This brings us back to NY State.  We do not want to see cannabis advertising regulations adopted in NY State that effectively preclude cannabis advertising.  Unfortunately the Governor’s proposed cannabis bill contains language that could prevent cannabis advertising.  For example it would give the cannabis regulators the power to prohibit advertisements that are “designed to appeal in any way to children or other minors.”  Such a standard could lead to a complete prohibition of cannabis advertising. There are several provisions that are similarly troubling. From a First Amendment perspective, you cannot enact legislation that effectively bans the advertising of a legal product.

NYSBA believes that we should approach cannabis advertising in the same way broadcasters have approached alcohol advertising.  This approach has been successful in protecting children.  In other words – like alcohol advertisements – cannabis advertising would be placed where at least 71.6 percent of the audience is reasonably expected to be 21 years of age or older.

We are working with the Governor Cuomo’s office and members of the New York Legislature on this issue.

To see a copy of our First Amendment analysis of the Governor’s proposal click HERE.

Data Accountability and Transparency Act in the Budget – Several other states, such as California, have enacted digital privacy laws.  The proposed New York law would establish a Consumer Data Privacy Bill of Rights and create liability for companies that are using consumer data without permission.  It would apply to any entity in New York that: 1) controls or processes personal information on 100,000 or more New York residents or, 2) derives more than 50% of its gross revenues from the sale, control or processing of personal information.

The legislation requires these entities to enact specific notification procedures on websites and social media sites to inform consumers – at the point of collection – about the type of information being collected and the purpose for collecting the information.  Entities would only be allowed to collect personal information relevant to the purposes for which it is intended and cannot collect more data or use it for another purpose without notifying consumers.

We are examining this legislation carefully.  It certainly will affect the way data is collected on digital platforms.  It may apply to broadcasters, especially in larger markets across New York.  Implementing the technical safeguards required in the legislation will be costly.  We are also examining whether it would affect ratings services such a Nielsen.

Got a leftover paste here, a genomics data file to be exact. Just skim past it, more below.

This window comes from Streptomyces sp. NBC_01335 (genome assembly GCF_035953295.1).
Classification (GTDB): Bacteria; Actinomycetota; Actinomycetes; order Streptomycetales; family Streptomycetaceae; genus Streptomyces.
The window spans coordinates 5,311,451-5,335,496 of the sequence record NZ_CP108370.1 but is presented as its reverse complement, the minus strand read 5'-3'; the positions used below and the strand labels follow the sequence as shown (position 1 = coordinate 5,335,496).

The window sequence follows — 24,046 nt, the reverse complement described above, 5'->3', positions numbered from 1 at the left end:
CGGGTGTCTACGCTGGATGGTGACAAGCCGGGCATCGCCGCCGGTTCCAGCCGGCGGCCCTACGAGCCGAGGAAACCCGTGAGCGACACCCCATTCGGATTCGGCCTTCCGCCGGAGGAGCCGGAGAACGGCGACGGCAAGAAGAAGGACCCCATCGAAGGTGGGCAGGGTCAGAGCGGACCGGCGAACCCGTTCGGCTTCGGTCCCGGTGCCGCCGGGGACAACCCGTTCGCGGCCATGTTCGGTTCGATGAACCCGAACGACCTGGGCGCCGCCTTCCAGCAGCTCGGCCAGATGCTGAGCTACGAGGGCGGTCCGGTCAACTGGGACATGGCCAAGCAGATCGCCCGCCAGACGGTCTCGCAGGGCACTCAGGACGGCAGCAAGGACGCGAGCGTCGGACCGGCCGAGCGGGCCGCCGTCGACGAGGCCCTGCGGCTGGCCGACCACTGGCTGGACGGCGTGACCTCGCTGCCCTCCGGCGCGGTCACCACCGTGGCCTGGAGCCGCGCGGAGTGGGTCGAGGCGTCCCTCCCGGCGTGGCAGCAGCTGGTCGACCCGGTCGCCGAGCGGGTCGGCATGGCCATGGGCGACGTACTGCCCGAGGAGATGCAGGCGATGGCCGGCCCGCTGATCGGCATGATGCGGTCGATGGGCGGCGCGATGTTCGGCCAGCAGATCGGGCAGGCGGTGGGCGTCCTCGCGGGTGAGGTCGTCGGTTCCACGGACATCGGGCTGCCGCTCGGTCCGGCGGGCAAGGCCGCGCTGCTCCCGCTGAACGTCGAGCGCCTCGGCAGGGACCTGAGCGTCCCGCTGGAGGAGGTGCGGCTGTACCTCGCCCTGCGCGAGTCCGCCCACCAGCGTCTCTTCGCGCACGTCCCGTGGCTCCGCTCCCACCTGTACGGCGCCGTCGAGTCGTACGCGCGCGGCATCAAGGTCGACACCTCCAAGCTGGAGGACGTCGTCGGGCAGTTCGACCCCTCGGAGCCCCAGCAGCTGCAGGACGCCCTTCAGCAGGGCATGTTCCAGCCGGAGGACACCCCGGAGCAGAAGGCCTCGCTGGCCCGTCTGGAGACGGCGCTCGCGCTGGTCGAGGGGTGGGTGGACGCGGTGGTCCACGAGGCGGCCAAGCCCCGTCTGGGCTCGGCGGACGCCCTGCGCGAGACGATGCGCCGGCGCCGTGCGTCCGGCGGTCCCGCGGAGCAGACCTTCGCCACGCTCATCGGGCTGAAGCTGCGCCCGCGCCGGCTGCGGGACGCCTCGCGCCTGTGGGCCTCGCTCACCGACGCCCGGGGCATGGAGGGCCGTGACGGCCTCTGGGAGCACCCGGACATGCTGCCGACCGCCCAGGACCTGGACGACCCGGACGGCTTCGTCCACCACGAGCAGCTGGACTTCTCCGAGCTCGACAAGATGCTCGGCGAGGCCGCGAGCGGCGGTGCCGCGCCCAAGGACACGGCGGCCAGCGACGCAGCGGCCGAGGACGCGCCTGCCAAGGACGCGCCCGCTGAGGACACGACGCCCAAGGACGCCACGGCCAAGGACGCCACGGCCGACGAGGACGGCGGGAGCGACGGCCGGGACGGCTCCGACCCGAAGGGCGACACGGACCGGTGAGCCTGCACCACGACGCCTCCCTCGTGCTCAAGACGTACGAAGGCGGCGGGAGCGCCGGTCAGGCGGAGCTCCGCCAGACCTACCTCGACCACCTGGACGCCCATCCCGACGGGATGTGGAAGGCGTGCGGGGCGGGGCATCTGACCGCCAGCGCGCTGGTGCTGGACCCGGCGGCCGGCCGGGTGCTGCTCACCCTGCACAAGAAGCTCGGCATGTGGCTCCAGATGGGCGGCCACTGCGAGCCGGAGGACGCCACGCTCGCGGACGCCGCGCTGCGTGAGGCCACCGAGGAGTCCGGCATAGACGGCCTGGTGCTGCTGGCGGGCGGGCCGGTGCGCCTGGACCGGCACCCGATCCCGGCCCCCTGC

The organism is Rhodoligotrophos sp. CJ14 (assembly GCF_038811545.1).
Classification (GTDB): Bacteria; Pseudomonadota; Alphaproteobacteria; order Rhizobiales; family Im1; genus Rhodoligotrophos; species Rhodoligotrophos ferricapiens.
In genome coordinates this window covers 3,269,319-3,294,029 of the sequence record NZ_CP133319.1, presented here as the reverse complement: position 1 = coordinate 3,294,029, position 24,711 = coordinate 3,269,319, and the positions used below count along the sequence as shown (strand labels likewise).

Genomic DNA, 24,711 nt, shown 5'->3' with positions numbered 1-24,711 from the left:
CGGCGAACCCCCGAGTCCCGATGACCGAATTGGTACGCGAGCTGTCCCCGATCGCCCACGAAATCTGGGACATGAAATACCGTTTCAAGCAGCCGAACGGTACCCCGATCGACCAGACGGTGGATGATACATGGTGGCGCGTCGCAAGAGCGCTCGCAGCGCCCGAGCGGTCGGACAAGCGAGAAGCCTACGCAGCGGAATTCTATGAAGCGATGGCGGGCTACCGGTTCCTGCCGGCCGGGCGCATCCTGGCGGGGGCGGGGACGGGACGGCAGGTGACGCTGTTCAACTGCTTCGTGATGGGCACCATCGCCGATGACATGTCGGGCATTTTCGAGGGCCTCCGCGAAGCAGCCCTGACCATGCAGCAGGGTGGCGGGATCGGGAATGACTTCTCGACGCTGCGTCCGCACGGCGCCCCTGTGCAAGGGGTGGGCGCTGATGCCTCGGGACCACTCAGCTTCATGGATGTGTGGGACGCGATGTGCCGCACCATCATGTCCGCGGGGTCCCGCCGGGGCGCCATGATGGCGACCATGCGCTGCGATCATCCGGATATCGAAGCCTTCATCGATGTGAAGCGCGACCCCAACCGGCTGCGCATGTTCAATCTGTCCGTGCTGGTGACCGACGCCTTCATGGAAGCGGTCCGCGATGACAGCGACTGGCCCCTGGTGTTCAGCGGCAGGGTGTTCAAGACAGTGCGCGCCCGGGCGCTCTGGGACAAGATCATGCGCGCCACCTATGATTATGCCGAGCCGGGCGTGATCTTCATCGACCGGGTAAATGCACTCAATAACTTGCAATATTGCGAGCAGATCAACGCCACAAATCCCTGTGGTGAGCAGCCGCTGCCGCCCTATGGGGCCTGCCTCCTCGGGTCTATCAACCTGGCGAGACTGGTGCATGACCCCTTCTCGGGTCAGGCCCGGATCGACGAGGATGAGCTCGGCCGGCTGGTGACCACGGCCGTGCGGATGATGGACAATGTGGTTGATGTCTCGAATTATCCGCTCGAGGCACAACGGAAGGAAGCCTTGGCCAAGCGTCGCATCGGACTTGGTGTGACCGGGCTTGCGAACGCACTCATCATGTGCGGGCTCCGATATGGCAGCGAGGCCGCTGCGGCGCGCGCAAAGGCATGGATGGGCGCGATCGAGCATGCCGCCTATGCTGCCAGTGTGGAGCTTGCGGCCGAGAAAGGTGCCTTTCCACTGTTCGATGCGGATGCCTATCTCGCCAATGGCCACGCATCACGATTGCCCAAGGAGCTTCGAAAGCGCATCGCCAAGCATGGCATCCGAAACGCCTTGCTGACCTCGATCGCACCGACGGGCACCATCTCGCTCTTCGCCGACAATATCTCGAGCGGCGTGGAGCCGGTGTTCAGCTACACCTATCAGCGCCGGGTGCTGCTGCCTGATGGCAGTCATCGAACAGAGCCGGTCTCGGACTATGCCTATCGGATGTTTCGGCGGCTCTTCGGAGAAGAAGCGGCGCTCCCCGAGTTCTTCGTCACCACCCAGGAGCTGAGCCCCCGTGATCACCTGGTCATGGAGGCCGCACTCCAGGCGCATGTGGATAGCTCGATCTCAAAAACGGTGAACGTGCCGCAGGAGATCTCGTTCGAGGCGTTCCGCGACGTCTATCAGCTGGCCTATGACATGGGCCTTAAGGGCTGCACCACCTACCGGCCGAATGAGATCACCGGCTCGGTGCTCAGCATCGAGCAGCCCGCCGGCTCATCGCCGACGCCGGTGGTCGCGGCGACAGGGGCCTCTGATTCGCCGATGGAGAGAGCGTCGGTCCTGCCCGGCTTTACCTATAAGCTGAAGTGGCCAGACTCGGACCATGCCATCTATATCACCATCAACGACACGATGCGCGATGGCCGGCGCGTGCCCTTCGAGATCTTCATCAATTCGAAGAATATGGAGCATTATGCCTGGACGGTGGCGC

One positive development is that the legislation does not create a private right of action.  Thus, unlike other states such as California, we could avoid a plethora of potential class action lawsuits.  However, the legislation allows New York State to impose fines of up to $7,500 per violation/per day.  This could result in massive liability for companies collecting data on millions of individuals.

Importantly, some in the New York State Senate want an even stricter and more encompassing bill.  Accordingly if this bill is dropped from the Governor’s budget, we could face an even tougher challenge later on.   We are speaking with the Governor’s office and are monitoring this issue closely.

Broadcasting Medical Procedures not in Budget– This issue is not in the Governor’s Budget. For the past several legislative sessions we have opposed a bill that would create civil liability for broadcasting images of patients being treated without their express written consent at a medical facility.  Our concern has always been that such liability would prevent radio and television stations from covering important news events.

This session is no different.  New York Assemblyman Ed Braunstein (D. Queens) has introduced A.520, which would create liability for broadcasting patients being treated at a “medical facility” without prior written consent of the patients.  While earlier versions of the bill included treatment by an ambulance service, the bill has been changed to require express permission when treatment is being provided inside an ambulance with the doors closed.  Nonetheless, we remain concerned because the bill does not contain an exemption for news casts.  For example, the bill would effectively preclude COVID-19 news reports from inside medical facilities. It would have prevented Geraldo Rivera’s 1972 report on the Willowbrook State School that led to a complete overhaul of the in mental health system in New York.

Fortunately, the NY State Senate drafted a separate version of the bill S.484A that contains an exemption for newscasts. The Senate bill recognizes the important First Amendment considerations associated with reporting the news.  In order for a bill to pass the New York Legislature, both the Assembly and the Senate versions must be exactly the same.  We are supporting S.484A.

To see our Memo in Opposition to A.520 – click HERE.